And you investors, why all the Sisyphean work finding great businesses without first understanding how the market transforms those businesses into products with fleeting and ever-evolving value?

If you could capture just 10% of the daily volatility of the S&P 500 by buying stuff low and selling it high, you’d win. It’s provable, useful math. That matters.

Resolve to make 2020 the year you learn what the money is doing.  It matters. We at ModernIR figured out the road map. Ask us how to start on the journey.

Hummingbird Wings

I recall reading in high school that the military’s then new jet, the FA-18 Hornet, would fall out of the sky if not for computers.

Could be that’s exaggerated but the jet’s designers pushed the wings forward, creating the probability of continual minute turbulence events too frequent for human responses.  Why do that? Because it made the plane vastly nimbler in supersonic flight.

You just had to keep the computers on or the craft would go cartwheeling to earth.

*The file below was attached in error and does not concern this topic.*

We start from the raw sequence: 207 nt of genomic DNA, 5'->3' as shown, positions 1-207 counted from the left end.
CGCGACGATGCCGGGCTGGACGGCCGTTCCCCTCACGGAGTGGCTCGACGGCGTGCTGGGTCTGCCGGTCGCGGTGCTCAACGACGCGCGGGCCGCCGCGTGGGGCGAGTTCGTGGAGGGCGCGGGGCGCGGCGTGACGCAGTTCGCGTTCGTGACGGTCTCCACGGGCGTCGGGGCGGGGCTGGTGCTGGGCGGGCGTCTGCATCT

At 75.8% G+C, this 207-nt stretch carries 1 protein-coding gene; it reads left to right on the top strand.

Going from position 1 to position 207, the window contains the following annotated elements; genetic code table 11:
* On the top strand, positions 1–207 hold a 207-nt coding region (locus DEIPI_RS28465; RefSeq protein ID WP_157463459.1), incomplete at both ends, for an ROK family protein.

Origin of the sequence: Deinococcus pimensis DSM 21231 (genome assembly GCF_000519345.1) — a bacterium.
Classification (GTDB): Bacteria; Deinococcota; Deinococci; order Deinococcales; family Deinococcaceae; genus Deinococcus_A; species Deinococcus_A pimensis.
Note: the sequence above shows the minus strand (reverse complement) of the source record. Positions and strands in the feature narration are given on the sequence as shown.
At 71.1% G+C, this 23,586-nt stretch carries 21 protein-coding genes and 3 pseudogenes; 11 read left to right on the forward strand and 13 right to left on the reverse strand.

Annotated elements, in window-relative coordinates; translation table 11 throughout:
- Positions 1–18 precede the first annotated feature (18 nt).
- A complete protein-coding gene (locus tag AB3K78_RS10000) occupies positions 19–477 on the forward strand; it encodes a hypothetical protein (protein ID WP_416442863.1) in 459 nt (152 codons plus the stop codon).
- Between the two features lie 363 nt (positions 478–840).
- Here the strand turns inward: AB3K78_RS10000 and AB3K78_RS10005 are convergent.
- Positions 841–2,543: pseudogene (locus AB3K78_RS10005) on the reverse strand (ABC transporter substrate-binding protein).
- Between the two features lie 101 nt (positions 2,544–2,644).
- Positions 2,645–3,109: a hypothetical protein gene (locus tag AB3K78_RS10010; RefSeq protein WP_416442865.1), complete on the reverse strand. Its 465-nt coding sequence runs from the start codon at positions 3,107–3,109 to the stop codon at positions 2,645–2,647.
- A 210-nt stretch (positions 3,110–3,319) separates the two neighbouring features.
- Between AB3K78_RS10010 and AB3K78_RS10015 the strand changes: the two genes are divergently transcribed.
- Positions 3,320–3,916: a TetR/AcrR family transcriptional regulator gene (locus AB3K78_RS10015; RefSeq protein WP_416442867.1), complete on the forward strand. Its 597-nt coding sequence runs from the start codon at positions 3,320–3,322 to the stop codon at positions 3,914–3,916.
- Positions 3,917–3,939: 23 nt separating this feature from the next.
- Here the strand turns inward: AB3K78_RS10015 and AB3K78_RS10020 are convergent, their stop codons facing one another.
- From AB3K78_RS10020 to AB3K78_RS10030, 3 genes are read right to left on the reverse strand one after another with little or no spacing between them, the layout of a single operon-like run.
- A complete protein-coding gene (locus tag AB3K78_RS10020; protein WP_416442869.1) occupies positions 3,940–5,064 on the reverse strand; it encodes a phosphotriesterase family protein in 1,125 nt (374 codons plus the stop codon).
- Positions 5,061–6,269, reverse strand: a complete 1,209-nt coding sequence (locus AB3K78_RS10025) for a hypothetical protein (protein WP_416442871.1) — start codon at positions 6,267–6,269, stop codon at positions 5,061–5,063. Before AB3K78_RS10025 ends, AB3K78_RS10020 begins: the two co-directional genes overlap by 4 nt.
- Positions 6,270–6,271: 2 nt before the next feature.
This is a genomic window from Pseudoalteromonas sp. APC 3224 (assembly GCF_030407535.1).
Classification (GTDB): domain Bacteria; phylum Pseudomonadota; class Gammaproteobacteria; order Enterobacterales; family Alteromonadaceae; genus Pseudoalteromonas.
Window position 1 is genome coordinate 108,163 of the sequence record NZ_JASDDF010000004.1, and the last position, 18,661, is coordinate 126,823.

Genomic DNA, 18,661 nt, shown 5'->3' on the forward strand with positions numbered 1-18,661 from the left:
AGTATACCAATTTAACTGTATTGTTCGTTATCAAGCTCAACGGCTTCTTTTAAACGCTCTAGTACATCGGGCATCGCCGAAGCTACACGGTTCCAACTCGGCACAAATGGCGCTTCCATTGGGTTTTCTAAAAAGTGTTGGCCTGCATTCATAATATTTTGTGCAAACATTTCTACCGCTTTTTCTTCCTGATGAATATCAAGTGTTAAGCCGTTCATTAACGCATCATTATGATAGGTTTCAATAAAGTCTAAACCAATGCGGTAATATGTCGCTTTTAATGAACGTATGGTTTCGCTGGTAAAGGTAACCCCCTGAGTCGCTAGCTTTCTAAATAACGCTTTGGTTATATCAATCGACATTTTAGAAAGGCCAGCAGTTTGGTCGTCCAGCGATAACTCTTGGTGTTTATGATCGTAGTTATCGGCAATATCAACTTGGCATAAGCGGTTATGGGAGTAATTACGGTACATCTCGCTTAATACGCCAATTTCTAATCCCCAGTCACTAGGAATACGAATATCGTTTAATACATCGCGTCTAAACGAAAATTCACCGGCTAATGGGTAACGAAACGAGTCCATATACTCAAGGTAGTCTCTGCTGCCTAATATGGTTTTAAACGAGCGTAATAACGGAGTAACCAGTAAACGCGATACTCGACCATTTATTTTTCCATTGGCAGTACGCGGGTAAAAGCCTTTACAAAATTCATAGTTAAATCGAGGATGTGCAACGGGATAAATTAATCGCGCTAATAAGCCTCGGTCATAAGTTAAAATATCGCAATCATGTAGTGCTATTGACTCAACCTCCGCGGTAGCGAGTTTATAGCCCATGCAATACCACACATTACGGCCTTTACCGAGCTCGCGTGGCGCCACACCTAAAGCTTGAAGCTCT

As we wrap a remarkable year for stocks in a market too fast for humans and full of trading wings whipping fleeting instances of turbulence, we’re in a curious state where the machines are keeping us all airborne.

I don’t mean the market should be lower.  Valuations are stretched but not perverse. The economy is humming and the job market is great guns. And while the industrial sector might be spongy, the winds in the main blow fair on the fruited plain.

So why any unease about stocks, a sense the market is like an FA-18 Hornet, where you hope the computers keep going (ironic, right)?

It’s not just a feeling.  We at ModernIR as you longtime readers know are not touchy-feely about data. We’re quantitative analysts. No emotion, just math.  Data show continual tweaking of ailerons abounds.